In the course of a dyspeptic and wildly entertaining diatribe in his novel Flaubert's Parrot, Julian Barnes inveighs against contemporary fiction listing genres of the novel that should henceforth be banned. All novels in which characters are known by a letter of the alphabet rather than a name, and such like.
Renowned for the cheeriness of my disposition, the exuberant warmth of my bonhomie and my overwhelming enthusiasm with nary a hint of criticism, it is of course unimaginable that I should be so impertinent as to issue a similar directive with regard to unborn plays.
And yet... does anyone really want to sit through another one in which two (or more) famous people meet, talk and do nothing other than air the dramatist's research? Are you honestly ready to queue for a musical based on the life of Mary Queen of Scots (Oh, Mary!) or George Eliot (By George!), for example?
Bed-wetting and soot- juggling do not readily lend themselves to drama and if I ever have to see another solo show on the life of Sylvia Plath I shall be tempted to let my life mimic art and end my days nestling in the kitchen. To be quite brutal about it, I think I want to ban all one-person shows. All that is, except David Benson's Think No Evil of Us: My Life with Kenneth Williams.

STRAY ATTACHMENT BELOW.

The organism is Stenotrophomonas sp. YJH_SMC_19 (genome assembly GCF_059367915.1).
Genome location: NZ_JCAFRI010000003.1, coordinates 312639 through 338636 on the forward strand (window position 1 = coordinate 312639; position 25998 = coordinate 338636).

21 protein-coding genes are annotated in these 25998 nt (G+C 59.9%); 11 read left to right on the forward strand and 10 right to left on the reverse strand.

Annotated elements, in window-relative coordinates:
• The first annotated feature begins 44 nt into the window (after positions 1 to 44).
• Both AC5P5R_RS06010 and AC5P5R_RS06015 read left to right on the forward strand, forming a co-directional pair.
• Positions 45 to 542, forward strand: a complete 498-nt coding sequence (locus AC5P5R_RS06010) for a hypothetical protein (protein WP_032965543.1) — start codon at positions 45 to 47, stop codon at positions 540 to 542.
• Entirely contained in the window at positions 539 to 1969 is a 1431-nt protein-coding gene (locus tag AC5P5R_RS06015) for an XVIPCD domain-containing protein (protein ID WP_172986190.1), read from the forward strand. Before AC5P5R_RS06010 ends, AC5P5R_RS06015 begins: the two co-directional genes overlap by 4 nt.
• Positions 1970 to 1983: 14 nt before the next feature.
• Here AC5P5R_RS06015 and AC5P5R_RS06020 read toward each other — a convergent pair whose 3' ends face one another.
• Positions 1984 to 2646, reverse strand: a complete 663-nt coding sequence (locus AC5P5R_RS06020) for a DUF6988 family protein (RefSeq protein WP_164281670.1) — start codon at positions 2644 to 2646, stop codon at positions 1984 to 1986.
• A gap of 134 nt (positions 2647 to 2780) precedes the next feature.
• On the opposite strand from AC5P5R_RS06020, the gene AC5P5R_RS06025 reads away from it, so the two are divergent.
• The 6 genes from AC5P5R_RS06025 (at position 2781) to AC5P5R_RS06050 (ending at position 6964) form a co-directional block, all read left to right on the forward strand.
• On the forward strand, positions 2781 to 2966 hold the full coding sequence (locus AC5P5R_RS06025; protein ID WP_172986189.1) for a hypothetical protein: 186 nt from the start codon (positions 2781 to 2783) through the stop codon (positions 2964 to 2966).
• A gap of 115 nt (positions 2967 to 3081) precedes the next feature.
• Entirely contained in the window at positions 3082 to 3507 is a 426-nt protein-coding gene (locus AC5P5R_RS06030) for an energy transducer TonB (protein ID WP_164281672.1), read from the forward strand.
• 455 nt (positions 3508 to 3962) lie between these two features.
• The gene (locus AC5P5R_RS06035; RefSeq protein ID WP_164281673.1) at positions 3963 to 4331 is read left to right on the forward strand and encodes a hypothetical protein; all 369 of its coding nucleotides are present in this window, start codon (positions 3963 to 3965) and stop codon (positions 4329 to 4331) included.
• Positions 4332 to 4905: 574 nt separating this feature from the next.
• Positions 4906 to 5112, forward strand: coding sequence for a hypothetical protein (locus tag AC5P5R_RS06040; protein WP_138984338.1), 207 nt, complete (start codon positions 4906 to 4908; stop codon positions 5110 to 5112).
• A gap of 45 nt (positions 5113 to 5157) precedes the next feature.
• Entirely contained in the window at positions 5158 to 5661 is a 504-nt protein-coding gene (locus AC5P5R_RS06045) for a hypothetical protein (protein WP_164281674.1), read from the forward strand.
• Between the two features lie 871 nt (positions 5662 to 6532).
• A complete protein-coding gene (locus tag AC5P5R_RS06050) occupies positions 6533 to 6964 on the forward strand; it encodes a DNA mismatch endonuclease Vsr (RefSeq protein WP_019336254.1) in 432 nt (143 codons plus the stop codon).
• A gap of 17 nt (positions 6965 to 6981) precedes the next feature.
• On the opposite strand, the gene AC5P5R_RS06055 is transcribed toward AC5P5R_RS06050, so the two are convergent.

I know what you're thinking: he's trawled through the Williams diaries and letters, earwigged Round the Horne and manages a decent imitation. Wrong. Eschewing all direct quotes from the recent biographical bonanza, Benson creates an exceptionally vivid portrait of the man and the performer, but his piercingly funny and surprisingly moving show has nothing to do with slavish fandom or dull mimicry and everything to do with acute observation and the fashioning of material into a coherent whole, taking you to people and places you never expected.
This show has already won Benson a richly deserved Fringe First. That, I predict, is just the beginning.Reuse content